Outlook 2011 and the Next Decade: China: Is the Smart Money Right
The country has major infrastructure issues, troubling population dynamics, poorly aligned employment outcomes, inflation problems, a real estate bubble, an opaque and potentially insolvent banking system (had mark-to-market accounting been applied), geo-political problems with North Korea and Taiwan, and an underperforming stock market in 2010 (see stock comparison chart).
So, multiply the bad business project factor by ten and you get an understanding of the magnitude of bad loans on the books of Chinese banks. The problem is being further exacerbated by the practice similar to Spain`s of banks making additional loans to the businesses just so that they can then turnaround and pay back the interest owed on the original loans.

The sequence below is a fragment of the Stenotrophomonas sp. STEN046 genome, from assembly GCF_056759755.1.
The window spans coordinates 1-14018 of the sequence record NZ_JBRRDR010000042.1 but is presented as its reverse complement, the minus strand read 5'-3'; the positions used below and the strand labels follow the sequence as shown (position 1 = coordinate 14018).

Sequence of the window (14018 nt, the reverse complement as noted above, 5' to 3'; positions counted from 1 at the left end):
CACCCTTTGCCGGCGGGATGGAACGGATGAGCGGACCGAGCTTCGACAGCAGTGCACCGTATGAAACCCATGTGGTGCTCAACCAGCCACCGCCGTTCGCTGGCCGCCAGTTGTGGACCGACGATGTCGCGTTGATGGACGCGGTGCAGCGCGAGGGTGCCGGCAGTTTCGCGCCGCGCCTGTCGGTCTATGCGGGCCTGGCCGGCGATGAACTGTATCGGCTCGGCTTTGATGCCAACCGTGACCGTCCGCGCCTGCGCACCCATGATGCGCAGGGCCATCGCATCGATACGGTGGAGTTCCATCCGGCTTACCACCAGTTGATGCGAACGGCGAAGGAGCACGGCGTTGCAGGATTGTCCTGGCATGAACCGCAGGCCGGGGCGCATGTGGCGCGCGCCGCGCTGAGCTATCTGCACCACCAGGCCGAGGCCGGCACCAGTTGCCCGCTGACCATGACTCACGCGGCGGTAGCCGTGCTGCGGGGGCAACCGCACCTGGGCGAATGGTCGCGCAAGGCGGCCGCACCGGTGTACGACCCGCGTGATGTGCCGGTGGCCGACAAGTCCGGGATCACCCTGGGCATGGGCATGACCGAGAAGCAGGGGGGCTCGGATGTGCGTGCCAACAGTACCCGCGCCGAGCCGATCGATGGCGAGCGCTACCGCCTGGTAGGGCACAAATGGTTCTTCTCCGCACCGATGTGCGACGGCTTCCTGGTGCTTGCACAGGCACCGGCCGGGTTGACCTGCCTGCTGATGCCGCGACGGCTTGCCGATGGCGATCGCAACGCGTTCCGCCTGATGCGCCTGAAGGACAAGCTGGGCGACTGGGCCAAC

Victor Shih, a Northwestern University professor estimates that Chinese local governments borrowed some 11.4 trillion renminbi at the end of 2009, and that local government financing loans to be roughly one-third of China's 2009 GDP. . . .